Dyslexia Statistics: Is Dyslexia A Big Problem?
There is not a lot of information readily available on dyslexia statistics, but through some careful extrapolation of other statistics, there are some startling conclusions that can be drawn.
It is important to note, that with dyslexia, there is a wide baseline. It is estimated that between 5% and 15% of all people in North America have some form of dyslexia. That may not look like a very wide range, but when you factor in the US population being a little over 300 million people, that is a difference of 15 to 45 million people with the disorder. For argument's sake, this article will use the mean of that statistic and we will estimate 30 million people have dyslexia in varying degrees. To further put this into perspective, that is roughly the population of Texas and Tennessee-or five times the population of Wisconsin.
Compared to other known neurological conditions in the United States, statistics indicate that the rate of dyslexia in the US population is higher than autism (2 million) and ADHD combined (27 million). Yet, it seems like dyslexia awareness is not proportionate to these numbers and does not receive the research funding that is warranted by these statistics.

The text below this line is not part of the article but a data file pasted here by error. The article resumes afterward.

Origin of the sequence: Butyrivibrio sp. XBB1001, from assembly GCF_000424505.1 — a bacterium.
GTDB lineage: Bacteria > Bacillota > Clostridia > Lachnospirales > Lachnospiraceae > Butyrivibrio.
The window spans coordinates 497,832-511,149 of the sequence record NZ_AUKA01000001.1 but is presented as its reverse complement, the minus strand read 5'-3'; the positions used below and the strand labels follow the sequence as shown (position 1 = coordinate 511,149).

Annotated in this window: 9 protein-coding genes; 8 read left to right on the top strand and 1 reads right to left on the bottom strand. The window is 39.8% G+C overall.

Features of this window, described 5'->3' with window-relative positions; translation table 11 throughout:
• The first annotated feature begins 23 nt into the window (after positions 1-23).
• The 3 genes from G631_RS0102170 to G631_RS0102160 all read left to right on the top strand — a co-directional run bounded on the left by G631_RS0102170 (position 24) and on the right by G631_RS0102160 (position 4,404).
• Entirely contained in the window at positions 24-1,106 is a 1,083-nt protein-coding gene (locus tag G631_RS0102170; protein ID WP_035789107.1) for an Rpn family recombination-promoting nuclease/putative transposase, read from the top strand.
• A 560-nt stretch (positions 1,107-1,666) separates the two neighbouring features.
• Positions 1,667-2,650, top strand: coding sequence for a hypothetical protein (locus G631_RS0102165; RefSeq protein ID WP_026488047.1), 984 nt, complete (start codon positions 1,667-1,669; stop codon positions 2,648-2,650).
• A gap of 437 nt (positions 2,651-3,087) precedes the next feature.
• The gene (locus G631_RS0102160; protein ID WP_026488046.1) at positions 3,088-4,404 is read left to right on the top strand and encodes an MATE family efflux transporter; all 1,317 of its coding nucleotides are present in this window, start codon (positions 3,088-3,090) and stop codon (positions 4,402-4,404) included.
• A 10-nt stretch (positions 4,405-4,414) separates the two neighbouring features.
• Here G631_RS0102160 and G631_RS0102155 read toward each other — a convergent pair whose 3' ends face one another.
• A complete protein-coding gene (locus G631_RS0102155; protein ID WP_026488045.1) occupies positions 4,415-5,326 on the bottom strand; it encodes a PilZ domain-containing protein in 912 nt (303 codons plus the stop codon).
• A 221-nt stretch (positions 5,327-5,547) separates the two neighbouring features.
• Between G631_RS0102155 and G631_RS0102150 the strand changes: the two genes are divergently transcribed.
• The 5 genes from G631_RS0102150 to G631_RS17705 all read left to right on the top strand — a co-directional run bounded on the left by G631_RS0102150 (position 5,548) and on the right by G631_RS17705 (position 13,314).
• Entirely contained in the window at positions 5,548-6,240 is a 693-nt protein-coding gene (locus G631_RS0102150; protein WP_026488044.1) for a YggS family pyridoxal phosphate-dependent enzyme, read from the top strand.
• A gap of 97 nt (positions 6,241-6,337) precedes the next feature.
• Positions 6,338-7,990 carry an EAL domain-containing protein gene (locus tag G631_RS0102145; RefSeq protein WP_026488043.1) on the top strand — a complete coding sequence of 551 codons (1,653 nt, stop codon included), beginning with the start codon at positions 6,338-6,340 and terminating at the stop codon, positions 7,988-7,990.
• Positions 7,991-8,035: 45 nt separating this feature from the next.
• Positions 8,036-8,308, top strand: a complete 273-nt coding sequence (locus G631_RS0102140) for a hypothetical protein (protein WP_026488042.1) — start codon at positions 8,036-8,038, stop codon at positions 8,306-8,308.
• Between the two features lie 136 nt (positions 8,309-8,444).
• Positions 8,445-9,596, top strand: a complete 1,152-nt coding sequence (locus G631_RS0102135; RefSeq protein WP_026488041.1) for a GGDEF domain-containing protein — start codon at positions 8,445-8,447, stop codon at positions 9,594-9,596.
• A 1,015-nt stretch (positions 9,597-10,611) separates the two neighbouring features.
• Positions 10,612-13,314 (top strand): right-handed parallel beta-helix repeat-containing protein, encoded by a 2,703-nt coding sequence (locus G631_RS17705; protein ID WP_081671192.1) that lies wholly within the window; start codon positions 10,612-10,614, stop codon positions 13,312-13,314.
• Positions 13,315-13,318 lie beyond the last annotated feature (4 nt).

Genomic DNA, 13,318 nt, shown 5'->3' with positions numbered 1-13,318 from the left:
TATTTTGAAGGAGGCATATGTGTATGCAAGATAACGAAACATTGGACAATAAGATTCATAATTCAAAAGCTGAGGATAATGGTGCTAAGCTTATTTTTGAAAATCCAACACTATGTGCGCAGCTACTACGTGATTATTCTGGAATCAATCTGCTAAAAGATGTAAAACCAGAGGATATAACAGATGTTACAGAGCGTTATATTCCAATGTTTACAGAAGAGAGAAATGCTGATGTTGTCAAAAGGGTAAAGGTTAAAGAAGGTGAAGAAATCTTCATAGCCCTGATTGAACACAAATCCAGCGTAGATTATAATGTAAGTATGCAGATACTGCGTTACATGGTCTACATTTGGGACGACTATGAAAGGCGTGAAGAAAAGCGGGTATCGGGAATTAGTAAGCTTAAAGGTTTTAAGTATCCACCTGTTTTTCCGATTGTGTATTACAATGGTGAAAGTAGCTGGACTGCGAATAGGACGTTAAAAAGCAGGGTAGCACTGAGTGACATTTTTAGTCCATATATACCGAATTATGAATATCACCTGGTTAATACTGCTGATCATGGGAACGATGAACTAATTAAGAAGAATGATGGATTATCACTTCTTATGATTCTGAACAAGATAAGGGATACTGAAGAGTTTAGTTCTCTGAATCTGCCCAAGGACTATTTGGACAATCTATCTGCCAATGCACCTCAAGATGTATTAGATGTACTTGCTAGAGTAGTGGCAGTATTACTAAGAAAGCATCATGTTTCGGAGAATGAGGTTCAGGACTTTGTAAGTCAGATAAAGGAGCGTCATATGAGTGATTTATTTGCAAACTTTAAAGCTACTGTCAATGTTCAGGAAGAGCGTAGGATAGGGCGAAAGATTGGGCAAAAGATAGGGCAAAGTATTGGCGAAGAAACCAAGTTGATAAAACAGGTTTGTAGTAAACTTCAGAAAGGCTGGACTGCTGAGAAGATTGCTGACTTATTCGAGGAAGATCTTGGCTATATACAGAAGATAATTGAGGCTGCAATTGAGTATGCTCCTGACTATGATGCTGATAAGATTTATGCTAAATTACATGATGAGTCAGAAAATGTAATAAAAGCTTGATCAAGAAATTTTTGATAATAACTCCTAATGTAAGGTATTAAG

This is telling, as a little under 50% of all parents wait for a year or more to have their child tested for dyslexia. That is one more year of frustration, heartbreak and isolation felt by a child who could benefit from a proper diagnosis and treatment. Dyslexia statistics show that roughly 40% of boys and 20% of girls with a dyslexic parent have dyslexia. This information is not generally known to parents. Factor in a parent who themselves were not diagnosed and this becomes critical information for everyone.
Further complicating identification of children with dyslexia is emerging evidence that suggests 20% to 55% of dyslexics also suffer from attention deficit/hyperactivity disorder as well. Treating one will not solve the other, but often these children receive treatment for ADHD only, as it more easily identified.
The hardest thing about compiling dyslexia statistics is simply that all the available resources are scattered and not really compared to other disorders. It's not so much that no one cares, it's mainly that there are no real obvious signs of dyslexia. Dyslexia isn't 'glamorous' or even noticeable in the child until they begin to read, write or do simple arithmetic. Even then it's easier to make assumptions or throw them into a generalized learning disability program. No one sends a blind child to a school for the deaf-why would anyone assume sending a child with dyslexia to a class specializing in other disorders is acceptable?
About the author: To learn more about dyslexia statistics, visit Dee Henry's website at http://www.dyslexiahealth.com/ where you can buy her outstanding book on dyslexia facts you should know and subscribe to her free email course on the subject.